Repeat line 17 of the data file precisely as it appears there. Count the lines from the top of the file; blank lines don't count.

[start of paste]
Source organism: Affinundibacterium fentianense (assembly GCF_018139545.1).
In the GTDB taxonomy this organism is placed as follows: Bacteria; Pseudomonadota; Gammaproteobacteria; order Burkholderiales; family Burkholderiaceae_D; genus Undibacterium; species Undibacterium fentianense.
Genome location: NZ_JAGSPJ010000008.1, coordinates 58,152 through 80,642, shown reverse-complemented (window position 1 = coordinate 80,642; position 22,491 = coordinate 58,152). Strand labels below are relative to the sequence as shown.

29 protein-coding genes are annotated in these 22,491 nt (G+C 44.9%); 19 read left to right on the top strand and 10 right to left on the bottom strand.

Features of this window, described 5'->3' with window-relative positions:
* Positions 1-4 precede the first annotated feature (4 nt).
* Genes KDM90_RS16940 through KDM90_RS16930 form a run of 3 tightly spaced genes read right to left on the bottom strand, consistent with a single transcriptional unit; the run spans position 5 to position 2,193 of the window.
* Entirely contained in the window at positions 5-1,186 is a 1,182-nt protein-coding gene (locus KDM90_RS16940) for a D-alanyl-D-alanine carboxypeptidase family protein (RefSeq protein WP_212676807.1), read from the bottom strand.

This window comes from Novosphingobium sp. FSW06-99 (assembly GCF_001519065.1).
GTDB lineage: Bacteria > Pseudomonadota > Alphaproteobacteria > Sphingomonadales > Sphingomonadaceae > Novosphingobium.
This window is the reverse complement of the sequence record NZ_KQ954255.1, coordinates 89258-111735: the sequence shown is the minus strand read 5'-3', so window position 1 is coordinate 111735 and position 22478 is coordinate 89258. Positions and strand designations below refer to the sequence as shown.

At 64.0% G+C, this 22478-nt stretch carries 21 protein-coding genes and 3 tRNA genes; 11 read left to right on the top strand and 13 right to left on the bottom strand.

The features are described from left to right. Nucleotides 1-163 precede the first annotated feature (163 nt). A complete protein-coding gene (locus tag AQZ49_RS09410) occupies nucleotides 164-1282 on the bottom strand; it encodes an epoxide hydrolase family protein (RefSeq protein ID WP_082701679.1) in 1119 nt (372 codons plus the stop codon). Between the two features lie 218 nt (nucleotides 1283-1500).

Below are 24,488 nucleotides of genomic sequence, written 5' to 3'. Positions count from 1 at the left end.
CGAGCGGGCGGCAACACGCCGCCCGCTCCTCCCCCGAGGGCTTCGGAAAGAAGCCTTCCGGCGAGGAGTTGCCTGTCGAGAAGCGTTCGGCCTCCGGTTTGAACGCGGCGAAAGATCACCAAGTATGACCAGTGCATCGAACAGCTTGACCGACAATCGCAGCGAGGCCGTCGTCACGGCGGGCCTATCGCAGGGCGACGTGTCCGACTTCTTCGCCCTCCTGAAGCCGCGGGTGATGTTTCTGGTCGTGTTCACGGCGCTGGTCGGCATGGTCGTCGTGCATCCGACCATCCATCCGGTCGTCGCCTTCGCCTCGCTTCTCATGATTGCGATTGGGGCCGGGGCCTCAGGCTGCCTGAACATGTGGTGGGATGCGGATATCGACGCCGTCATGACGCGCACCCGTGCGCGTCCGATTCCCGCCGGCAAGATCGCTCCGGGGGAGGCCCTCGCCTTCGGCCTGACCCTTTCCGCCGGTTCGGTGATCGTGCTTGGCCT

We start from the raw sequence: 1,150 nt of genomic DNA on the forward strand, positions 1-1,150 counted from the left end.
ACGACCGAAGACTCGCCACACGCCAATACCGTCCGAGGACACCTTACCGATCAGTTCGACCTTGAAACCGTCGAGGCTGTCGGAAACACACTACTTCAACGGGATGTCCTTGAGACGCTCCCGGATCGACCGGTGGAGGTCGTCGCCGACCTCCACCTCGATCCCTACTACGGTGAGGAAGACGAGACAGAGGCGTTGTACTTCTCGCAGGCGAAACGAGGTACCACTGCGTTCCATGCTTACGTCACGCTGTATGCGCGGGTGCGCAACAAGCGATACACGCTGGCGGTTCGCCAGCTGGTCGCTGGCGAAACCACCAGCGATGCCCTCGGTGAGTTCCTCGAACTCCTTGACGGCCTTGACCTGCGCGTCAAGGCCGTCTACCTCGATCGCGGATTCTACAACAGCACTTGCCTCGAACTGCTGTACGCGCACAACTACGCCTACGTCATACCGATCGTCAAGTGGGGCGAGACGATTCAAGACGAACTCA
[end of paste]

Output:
ACGACCGAAGACTCGCCACACGCCAATACCGTCCGAGGACACCTTACCGATCAGTTCGACCTTGAAACCGTCGAGGCTGTCGGAAACACACTACTTCAACGGGATGTCCTTGAGACGCTCCCGGATCGACCGGTGGAGGTCGTCGCCGACCTCCACCTCGATCCCTACTACGGTGAGGAAGACGAGACAGAGGCGTTGTACTTCTCGCAGGCGAAACGAGGTACCACTGCGTTCCATGCTTACGTCACGCTGTATGCGCGGGTGCGCAACAAGCGATACACGCTGGCGGTTCGCCAGCTGGTCGCTGGCGAAACCACCAGCGATGCCCTCGGTGAGTTCCTCGAACTCCTTGACGGCCTTGACCTGCGCGTCAAGGCCGTCTACCTCGATCGCGGATTCTACAACAGCACTTGCCTCGAACTGCTGTACGCGCACAACTACGCCTACGTCATACCGATCGTCAAGTGGGGCGAGACGATTCAAGACGAACTCA